William K. Hartmann

William K. Hartmann

William K. Hartmann is a noted astronomer, author and artist. He is senior scientist at the Planetary Science Institute in Tucson. He was an investigator on the Mariner 9 Mars probe which mapped the Red Planet for the first time in 1972. An asteroid (#3341) is named for him.

He has written and illustrated several widely-used textbooks on astronomy, and also co-authored and co-illustrated five pictoral books of space art, The Grand Tour, Cycles of Fire, Out of the Cradle,The History of Earth, and In The Stream of Stars:The Soviet-American Space Art Book.

He has recently written his first critically-acclaimed science fiction novel Mars Underground. His paintings are on display in collections in the U.S, Russia, France, and Italy, and have been on exhibit at the National Air and Space Museum.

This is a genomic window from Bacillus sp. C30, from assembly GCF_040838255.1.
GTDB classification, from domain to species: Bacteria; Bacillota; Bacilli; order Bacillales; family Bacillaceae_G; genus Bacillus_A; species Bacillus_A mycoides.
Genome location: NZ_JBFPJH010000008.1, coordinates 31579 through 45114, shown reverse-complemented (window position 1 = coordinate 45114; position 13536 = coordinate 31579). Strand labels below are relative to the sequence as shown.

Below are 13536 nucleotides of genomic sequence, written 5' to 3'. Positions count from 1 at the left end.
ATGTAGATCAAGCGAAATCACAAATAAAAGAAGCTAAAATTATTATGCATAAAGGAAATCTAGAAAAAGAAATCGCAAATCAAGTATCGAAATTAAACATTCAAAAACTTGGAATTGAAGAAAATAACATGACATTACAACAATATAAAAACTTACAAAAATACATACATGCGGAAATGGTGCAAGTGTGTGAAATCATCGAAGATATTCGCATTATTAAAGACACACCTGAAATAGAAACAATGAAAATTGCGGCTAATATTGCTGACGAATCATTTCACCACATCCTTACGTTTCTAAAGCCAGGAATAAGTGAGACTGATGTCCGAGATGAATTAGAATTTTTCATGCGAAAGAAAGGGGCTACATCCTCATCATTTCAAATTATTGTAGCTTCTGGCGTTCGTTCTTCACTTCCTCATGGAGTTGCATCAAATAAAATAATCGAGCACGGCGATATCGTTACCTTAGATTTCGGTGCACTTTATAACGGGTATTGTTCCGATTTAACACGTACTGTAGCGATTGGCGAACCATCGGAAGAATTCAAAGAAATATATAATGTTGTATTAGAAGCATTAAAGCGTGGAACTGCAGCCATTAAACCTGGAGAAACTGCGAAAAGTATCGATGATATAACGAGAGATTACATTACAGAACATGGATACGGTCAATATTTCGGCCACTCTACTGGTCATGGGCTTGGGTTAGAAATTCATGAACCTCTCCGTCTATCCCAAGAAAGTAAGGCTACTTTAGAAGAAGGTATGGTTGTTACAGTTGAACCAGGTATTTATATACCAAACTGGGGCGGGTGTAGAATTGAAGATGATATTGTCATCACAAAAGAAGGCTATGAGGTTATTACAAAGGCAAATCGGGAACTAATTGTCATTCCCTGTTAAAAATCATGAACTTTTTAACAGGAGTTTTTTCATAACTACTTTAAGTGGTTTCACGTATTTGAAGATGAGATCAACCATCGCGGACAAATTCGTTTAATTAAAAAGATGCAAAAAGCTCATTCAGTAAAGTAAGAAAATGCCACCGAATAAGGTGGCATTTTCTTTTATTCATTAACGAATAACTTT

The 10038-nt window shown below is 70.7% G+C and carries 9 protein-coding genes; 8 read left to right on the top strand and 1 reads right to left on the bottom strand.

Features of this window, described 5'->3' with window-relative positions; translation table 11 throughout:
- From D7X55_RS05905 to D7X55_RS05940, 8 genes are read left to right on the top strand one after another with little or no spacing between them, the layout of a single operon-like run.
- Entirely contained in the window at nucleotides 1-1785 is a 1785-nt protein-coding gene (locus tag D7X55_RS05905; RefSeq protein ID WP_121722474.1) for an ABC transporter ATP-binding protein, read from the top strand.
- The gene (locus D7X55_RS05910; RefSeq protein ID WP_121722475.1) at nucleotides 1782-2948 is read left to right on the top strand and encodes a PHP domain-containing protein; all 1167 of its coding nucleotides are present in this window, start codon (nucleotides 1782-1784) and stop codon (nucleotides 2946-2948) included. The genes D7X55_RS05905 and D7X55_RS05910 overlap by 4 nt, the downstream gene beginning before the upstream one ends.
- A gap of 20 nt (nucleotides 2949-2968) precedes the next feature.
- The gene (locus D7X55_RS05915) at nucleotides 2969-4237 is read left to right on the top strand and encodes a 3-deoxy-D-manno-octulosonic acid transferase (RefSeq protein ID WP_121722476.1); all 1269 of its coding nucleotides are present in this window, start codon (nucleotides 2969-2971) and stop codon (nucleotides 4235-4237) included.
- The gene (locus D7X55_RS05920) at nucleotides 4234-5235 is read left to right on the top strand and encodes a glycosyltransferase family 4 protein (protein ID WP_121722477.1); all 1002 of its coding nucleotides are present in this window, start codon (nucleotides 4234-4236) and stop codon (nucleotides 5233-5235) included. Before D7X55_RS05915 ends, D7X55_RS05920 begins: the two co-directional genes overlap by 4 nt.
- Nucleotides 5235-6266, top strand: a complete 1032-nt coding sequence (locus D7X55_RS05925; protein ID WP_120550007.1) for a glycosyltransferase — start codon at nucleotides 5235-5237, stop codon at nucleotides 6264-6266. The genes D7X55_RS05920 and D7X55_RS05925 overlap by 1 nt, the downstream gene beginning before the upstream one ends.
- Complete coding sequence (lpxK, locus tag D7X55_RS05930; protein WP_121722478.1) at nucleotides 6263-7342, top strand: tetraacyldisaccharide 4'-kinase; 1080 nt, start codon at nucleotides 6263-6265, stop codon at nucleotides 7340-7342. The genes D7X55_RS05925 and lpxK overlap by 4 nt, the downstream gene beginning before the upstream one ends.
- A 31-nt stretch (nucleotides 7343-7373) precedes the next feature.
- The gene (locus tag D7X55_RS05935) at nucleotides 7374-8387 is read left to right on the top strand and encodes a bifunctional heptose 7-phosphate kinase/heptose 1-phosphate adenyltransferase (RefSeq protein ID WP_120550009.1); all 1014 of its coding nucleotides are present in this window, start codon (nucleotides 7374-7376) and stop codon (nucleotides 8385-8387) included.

Dr. Hartmann's field of study concentrates on small bodies (comets, asteroids) as well as the morphology of meteoric impacts on solid bodies. His Ph.D thesis speculated that Earth's moon was spun off Earth by a huge impact, a theory which was roundly criticized. It has now become the accepted theory of lunar origin.

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